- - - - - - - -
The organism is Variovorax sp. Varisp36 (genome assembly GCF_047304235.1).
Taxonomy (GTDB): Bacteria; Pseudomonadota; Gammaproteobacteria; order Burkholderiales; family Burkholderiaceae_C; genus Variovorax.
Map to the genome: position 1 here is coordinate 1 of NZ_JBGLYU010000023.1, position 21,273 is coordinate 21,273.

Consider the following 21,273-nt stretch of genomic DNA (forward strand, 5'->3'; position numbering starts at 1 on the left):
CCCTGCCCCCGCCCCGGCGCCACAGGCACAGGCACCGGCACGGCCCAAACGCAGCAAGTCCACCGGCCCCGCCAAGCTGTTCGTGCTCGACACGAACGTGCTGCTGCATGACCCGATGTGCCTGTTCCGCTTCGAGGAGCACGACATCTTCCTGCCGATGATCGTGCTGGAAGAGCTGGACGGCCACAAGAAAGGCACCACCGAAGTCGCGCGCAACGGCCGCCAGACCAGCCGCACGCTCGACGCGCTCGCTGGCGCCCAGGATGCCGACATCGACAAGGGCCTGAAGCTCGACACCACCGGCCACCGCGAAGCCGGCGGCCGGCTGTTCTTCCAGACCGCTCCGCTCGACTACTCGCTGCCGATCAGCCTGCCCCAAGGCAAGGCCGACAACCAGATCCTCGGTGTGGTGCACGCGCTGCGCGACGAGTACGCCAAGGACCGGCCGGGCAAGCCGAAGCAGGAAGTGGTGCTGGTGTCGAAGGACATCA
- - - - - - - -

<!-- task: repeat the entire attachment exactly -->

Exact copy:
The organism is Variovorax sp. Varisp36 (genome assembly GCF_047304235.1).
Taxonomy (GTDB): Bacteria; Pseudomonadota; Gammaproteobacteria; order Burkholderiales; family Burkholderiaceae_C; genus Variovorax.
Map to the genome: position 1 here is coordinate 1 of NZ_JBGLYU010000023.1, position 21,273 is coordinate 21,273.

Consider the following 21,273-nt stretch of genomic DNA (forward strand, 5'->3'; position numbering starts at 1 on the left):
CCCTGCCCCCGCCCCGGCGCCACAGGCACAGGCACCGGCACGGCCCAAACGCAGCAAGTCCACCGGCCCCGCCAAGCTGTTCGTGCTCGACACGAACGTGCTGCTGCATGACCCGATGTGCCTGTTCCGCTTCGAGGAGCACGACATCTTCCTGCCGATGATCGTGCTGGAAGAGCTGGACGGCCACAAGAAAGGCACCACCGAAGTCGCGCGCAACGGCCGCCAGACCAGCCGCACGCTCGACGCGCTCGCTGGCGCCCAGGATGCCGACATCGACAAGGGCCTGAAGCTCGACACCACCGGCCACCGCGAAGCCGGCGGCCGGCTGTTCTTCCAGACCGCTCCGCTCGACTACTCGCTGCCGATCAGCCTGCCCCAAGGCAAGGCCGACAACCAGATCCTCGGTGTGGTGCACGCGCTGCGCGACGAGTACGCCAAGGACCGGCCGGGCAAGCCGAAGCAGGAAGTGGTGCTGGTGTCGAAGGACATCA